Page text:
Nervis or El Mundo? Hard to decide whom to trust

Screen Shot 2015-03-20 at 3.21.20 AMWho to believe when it comes to $50 million bribes in Venezuela? Do we believe Nervis Villalobos? Here’s what he told this website in 2013:

Nervis Villalobos, a former deputy minister of energy in Venezuela, denies having carried a message offering a bribe from electricity contractor Derwick Associates to Venezuela Oil Minister Rafael Ramirez.

The allegation against Villalobos appears in a lawsuit filed a week ago by Otto Reich against two principals of Derwick and an alleged associate of theirs. Villalobos called in response to my request for comment on the case.

“I know Derwick very well,” he said. Later, he said “they aren’t unknown to me.” He said it was possible that he had flown in a jet belonging to the company, adding that he flies at times on rented jets and that he doesn’t always know who owns them.

He said he “hasn’t had anything to do with PDVSA, the Ministry, or anything like that” since he left government in 2006. He said his government service left him unable to open a US bank account, and that his name has shown up in several news articles, but that the accusations are false. He doesn’t usually respond because “if one starts to defend oneself against every attack, one ends up going crazy.”

Villalobos said his work usually consists of feasibility studies and other consulting work in the Venezuelan electricity industry.

And here’s what El Mundo, the Madrid newspaper, is reporting today:

The Spanish company Duro Felguera paid a fortune to a Chavista leader for his “oral” consulting in the bidding for a huge contract in Venezuela, according to documentation collected by the Spanish investigation at Banco Madrid.

In the dossier from the Executive Service for the Prevention of Money Laundering (Sepblac) it gives evidence of a suspicious contract from Duro Felguera with Nervis Villalobos, a former deputy minister of energy in Venezuela in the Hugo Chávez administration, according to police sources consulted by El Mundo…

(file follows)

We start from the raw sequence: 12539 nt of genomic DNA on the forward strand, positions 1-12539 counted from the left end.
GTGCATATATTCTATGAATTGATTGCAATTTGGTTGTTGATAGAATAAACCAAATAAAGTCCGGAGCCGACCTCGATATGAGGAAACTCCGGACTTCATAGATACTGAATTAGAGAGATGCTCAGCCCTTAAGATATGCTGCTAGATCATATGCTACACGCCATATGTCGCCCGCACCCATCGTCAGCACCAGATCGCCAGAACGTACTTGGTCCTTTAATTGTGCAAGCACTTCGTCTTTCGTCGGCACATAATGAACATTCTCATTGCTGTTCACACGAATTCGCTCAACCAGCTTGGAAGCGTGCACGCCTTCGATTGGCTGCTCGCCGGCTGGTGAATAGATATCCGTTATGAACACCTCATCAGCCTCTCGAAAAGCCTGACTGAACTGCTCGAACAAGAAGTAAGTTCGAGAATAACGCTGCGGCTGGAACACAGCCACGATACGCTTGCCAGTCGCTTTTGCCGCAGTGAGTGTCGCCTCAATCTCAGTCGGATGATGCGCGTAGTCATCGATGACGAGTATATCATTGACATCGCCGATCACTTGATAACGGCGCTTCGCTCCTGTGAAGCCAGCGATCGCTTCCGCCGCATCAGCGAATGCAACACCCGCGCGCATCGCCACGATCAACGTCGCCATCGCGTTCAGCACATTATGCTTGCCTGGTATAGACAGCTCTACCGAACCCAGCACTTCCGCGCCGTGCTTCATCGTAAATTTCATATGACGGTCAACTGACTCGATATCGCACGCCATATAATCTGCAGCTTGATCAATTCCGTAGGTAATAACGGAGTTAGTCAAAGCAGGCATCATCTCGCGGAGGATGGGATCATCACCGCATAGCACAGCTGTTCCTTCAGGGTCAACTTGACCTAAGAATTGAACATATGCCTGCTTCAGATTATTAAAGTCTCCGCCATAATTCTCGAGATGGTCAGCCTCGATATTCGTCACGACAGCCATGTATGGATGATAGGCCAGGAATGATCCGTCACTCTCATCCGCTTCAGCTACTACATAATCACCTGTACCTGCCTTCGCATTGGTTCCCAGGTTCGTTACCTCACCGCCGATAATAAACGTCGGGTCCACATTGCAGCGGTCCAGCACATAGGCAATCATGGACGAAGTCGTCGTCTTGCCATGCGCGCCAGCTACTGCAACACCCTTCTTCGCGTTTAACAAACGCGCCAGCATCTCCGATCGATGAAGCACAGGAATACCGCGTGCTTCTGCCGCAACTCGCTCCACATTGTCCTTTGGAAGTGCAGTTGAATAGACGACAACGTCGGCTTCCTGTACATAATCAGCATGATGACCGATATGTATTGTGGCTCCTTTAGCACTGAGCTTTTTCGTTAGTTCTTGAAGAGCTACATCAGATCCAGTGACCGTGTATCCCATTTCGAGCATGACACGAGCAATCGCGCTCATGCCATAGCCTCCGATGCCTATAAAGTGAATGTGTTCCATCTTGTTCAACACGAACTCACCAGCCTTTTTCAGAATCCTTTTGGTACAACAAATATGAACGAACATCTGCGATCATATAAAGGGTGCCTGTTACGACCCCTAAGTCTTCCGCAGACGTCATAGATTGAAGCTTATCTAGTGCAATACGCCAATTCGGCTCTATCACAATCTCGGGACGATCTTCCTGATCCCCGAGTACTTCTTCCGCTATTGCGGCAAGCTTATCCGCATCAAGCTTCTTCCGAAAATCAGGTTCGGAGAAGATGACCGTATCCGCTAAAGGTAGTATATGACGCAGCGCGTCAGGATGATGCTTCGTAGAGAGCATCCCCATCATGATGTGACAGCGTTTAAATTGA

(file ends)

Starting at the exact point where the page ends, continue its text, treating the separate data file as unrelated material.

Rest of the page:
Villalobos’ company didn’t have any documentation, but rather was to provide “general oral information, and could also assemble written reports if deemed necessary,”… Investigators consider it unbelievable to pay $50 million for oral reports…

The goal of the contract, according to police sources, was “advise on the possible granting of a public works contract for a combined-cycle thermoelectric power plant of 1,080 MW (Termocentro).” The new contract was dated 12 April 2011, but meanwhile, 4 May 2009, the company managed to score a construction contract for Termocentro to provide Caracas with power, to be completed in 2013, with a value of 1.5 billion euros…

Duro responded yesterday with “this is about a totally normal and legally notarized contract.” They added that “no organ of the state has requested information about this from Duro Felguera, nor have we been object of any investigation.”

…Villalobos moved money at will in the Spanish affiliate of the Andorran bank, where he had on hand 3 million euros in his accounts. In April 2012, he transferred $2 million to another account of his in Miami and in March 2014 got Banco Madrid to lend him 1 million euros to buy a home in Spain, using shares of a Venezuelan company in the Islands as collateral.

Nervis come clear things up, I thought you said you did feasibility studies.

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